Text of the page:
Ralph Peters, in columns for the New York Post, was one of the first to assert that Hasan was a terrorist and that political correctness was at fault for not culling him out of the armed forces long before Fort Hood. This column provoked a good deal of discussion net of national security experts, during the course of which it became clear that some respondents considered all Muslims suspect. I saw references to suspending enlistment into the armed forces of Muslims and, in instances where Muslim organizations condemned the shootings, saw those condemnations dismissed as disingenuous. As these were part of email exchanges not intended to be made public, I can’t give you a more specific source than that. I would imagine, though, that a few minutes poking around the web would produce comments of a similar sort.

    Is it possible that someone hesitated to take action re Hasan out of fear of being labeled? Certainly. Will we ever know for sure? Probably not — because they plainly assumed an environment of political correctness and were afraid to test their assumption. So the problem may not have stemmed from political correctness but rather from an environment in which the Right has made “political correctness” a giant bogey man.

    As I keep trying to say, the trouble with the term political correctness is that it is an accusation. To my knowledge, no one says, “I’m doing such and such because it’s the politically correct thing to do.” So as with any accusation, one is then obliged to substantiate the accusation with evidence.

    Bottom line: I completely agree with you that there is such a thing, in some circles, “as a politically motivated/accepted way to speak and engage in conversation, and if that proper language is not met there could be consequences? Whether it is by the Left or Right!?” because I have had at times experienced it firsthand — by members of both the Left and Right. To me it’s all part of the basic problem of erecting barriers to dialogue, and I think the label of PC is used so elastically that it constitutes a barrier to dialogue.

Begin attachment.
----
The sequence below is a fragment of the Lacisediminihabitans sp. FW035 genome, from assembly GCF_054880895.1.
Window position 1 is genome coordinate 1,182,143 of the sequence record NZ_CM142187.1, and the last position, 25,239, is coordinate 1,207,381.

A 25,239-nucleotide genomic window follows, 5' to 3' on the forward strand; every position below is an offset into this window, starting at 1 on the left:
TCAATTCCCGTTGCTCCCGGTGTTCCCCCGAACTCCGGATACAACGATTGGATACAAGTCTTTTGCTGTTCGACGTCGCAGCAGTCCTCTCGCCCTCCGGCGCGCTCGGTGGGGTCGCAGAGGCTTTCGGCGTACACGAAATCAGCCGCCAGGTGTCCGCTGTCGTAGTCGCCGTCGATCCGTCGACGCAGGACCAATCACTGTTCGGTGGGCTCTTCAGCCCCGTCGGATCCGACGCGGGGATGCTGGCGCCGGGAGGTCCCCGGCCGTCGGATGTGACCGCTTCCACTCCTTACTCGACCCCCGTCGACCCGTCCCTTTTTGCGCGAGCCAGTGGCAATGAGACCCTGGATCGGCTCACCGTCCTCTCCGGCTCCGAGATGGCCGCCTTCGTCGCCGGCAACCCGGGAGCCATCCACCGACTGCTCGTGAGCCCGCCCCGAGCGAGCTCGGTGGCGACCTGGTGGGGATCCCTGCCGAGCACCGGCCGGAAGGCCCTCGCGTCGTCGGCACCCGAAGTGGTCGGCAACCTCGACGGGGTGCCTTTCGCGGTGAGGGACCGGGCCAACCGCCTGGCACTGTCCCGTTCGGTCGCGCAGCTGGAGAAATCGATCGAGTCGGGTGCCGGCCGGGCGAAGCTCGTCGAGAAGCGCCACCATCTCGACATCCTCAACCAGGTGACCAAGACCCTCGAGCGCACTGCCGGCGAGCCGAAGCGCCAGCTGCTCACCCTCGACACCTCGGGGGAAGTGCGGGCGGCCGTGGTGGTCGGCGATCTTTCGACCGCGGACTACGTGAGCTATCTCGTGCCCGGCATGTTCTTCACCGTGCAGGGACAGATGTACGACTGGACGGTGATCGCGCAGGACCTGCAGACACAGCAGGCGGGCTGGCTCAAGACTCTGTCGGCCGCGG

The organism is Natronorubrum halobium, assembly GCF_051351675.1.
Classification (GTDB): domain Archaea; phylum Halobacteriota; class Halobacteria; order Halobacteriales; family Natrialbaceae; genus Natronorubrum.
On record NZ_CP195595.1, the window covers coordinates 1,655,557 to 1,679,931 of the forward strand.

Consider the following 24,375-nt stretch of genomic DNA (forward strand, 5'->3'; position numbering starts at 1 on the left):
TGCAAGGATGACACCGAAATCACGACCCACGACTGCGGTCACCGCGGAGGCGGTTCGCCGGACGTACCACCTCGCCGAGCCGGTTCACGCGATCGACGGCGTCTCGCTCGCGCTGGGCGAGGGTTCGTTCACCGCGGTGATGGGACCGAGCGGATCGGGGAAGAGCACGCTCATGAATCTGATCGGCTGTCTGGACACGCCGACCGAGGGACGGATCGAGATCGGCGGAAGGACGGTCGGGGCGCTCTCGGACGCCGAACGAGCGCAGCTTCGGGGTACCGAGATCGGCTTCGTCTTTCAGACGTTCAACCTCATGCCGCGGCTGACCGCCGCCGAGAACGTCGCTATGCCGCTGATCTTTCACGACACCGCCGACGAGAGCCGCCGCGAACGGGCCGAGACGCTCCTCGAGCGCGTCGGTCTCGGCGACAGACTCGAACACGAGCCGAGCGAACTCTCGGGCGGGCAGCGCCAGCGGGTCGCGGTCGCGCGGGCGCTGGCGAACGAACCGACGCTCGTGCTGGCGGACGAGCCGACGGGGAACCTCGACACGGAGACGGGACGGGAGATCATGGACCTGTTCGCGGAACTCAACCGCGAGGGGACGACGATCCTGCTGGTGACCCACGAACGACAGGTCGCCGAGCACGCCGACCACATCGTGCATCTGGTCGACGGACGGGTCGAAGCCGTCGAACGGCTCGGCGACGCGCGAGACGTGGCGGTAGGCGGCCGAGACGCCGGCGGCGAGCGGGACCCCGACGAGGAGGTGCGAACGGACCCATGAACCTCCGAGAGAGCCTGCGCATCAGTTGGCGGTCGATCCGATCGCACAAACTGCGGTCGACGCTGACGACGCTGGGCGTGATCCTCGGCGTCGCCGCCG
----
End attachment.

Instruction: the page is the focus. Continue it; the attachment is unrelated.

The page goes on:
You conclude: “The correct conversation involves the state of our country where we can, perhaps, allow someone to become a member of our military who clearly should never have been allowed to do so. What allowed this to happen, I ask you?” Don’t ask me. Ask the Criminal Investigations Division — but first, give it time to do its work.


    Yet another Durney-like expression along this score, this time from a blog whose owner’s politics are no secret. Isn’t it ironic … :)

  14. Mark sorry for my delayed response, as a public high school teacher I don’t get a lot of time to check my blog.

    I agree with your follow-up for the most part and do not disagree enough to continue here. Thanks for responding!

    I hope all is well.


  15. Actually, instead of wider distribution, stupidity may best be left in the garbage heap.